The Orissa High Court will consider the issue whether a wife, who alleged domestic violence by her husband, seek the restitution of conjugal rights?

The Court disposed of proceedings under the Protection of Women from Domestic Violence Act, 2005 (DV Act), noting insufficient evidence to support the alleged offence of physical violence and suicide by the Wife.

The Bench comprising Justice Arindam Sinha and Justice M. S. Sahoo observed, “we adjourn MATA no.89 of 2022 for Mr. Das, learned advocate appearing on behalf of respondent-wife being heard on how his client can maintain contradictory positions of allegation of domestic violence and restitution of conjugal rights, for joining society of the perpetrator of the alleged violence”.

Advocate G. N. Parida appeared for the Appellants and Advocate Amitav Das appeared for the Respondents.

Two appeals were filed by the Husband, one challenging the order allowing the wife's petition for restitution of conjugal rights, and the other contesting the order on the wife's application under the DV Act. The Wife had filed a case alleging cruelty against the husband but also filed an application seeking the restitution of conjugal rights.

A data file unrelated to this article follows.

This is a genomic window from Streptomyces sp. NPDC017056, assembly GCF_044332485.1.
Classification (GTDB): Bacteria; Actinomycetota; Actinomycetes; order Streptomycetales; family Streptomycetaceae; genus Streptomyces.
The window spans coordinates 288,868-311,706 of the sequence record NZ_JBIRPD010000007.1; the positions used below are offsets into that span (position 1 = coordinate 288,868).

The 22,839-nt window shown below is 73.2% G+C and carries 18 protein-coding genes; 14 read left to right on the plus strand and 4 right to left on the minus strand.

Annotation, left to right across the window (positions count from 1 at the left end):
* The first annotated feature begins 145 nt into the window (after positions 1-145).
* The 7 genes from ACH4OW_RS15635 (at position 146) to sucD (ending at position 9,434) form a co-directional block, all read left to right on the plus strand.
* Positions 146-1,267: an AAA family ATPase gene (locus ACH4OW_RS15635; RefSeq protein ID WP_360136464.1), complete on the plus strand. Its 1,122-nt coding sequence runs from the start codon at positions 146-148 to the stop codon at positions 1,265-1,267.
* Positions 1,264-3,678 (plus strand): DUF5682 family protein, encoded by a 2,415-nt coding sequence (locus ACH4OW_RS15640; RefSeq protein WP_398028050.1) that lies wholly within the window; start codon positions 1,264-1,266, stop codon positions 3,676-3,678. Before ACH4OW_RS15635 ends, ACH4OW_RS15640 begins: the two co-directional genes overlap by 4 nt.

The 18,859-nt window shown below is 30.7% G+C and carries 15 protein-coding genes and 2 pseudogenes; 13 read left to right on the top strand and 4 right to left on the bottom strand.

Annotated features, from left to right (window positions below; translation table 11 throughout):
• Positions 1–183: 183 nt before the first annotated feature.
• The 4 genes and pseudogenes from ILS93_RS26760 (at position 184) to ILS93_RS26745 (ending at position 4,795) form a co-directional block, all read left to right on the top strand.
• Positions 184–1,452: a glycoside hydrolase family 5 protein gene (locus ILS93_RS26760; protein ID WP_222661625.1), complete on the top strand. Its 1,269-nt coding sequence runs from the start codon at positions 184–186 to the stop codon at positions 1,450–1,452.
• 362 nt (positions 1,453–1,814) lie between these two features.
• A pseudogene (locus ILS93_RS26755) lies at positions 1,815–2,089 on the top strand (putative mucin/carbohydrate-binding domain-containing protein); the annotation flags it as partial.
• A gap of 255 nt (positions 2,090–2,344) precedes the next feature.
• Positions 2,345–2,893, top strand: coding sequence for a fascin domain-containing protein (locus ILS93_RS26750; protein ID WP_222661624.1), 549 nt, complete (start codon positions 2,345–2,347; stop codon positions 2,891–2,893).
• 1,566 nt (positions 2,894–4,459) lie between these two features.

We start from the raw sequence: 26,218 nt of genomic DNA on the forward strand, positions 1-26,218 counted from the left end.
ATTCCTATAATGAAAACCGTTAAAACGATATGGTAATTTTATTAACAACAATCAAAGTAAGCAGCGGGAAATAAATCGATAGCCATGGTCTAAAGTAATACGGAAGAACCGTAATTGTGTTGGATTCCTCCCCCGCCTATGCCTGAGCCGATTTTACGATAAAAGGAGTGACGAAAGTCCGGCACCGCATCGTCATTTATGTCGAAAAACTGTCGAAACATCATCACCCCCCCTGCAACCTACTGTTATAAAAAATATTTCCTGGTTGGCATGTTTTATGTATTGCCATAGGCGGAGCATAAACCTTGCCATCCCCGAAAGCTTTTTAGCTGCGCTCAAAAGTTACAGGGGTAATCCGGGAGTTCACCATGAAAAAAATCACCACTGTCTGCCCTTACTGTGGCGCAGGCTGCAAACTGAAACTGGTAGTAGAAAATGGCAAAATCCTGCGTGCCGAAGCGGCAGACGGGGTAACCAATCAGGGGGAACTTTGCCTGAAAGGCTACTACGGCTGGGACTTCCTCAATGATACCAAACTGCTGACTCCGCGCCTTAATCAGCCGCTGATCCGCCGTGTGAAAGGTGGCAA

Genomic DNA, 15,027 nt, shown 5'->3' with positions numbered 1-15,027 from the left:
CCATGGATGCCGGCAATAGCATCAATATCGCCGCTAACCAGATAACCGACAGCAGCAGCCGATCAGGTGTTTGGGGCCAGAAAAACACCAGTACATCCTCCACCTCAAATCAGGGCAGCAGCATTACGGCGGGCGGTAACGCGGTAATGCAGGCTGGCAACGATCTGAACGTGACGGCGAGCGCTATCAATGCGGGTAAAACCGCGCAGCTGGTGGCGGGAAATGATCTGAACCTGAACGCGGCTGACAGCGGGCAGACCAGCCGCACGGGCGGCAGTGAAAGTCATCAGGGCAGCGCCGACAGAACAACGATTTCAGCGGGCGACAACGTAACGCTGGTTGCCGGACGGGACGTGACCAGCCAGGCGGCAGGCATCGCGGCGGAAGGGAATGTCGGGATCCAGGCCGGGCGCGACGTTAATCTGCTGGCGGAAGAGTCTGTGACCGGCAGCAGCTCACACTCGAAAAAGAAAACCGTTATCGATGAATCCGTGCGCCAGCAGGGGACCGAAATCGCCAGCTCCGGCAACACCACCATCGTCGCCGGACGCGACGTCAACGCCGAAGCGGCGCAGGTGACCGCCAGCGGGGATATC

The Court reviewed the transfer order of the domestic violence case from the Magistrate's Court to the Family Court and emphasized disclosing previous maintenance proceedings in subsequent cases to prevent conflicting orders.

The Court noted that the complications arising from transferring a criminal case to a Family Court and observed the Family Courts Act does not explicitly include jurisdiction over criminal cases initiated under the DV Act. The appeal was before the High Court as the Family Court's impugned order was appealable under Section 19 of the Family Courts Act.

The Court, after scrutinizing both orders, noted contradictions in the findings related to the alleged suicide attempt and physical assault in the domestic violence case.

The Court noted that the 'Bismozyme' that was consumed by wife in her alleged suicide attempt was determined to be a non-poisonous homoeopathic medicine. However, in the domestic violence order, the Family Court relied on the wife's consumption of 200 ml of Bismozyme as a suicide attempt due to alleged cruelty.

Despite this, the order acknowledged the absence of documentary evidence supporting the claimed physical assault and highlighted the lack of records indicating treatment for the alleged bleeding head injury.

Therefore, utilizing Rule 33 of the Code of Civil Procedure, the Court set aside the impugned order. The adjournment of the other appeal was granted for further arguments on the contradictory positions maintained by the wife.

Accordingly, the Court disposed of the first Appeal and listed the second appeal for February 6, 2024.

Cause Title: Satyajit Padhi and another v Jogamaya Pati

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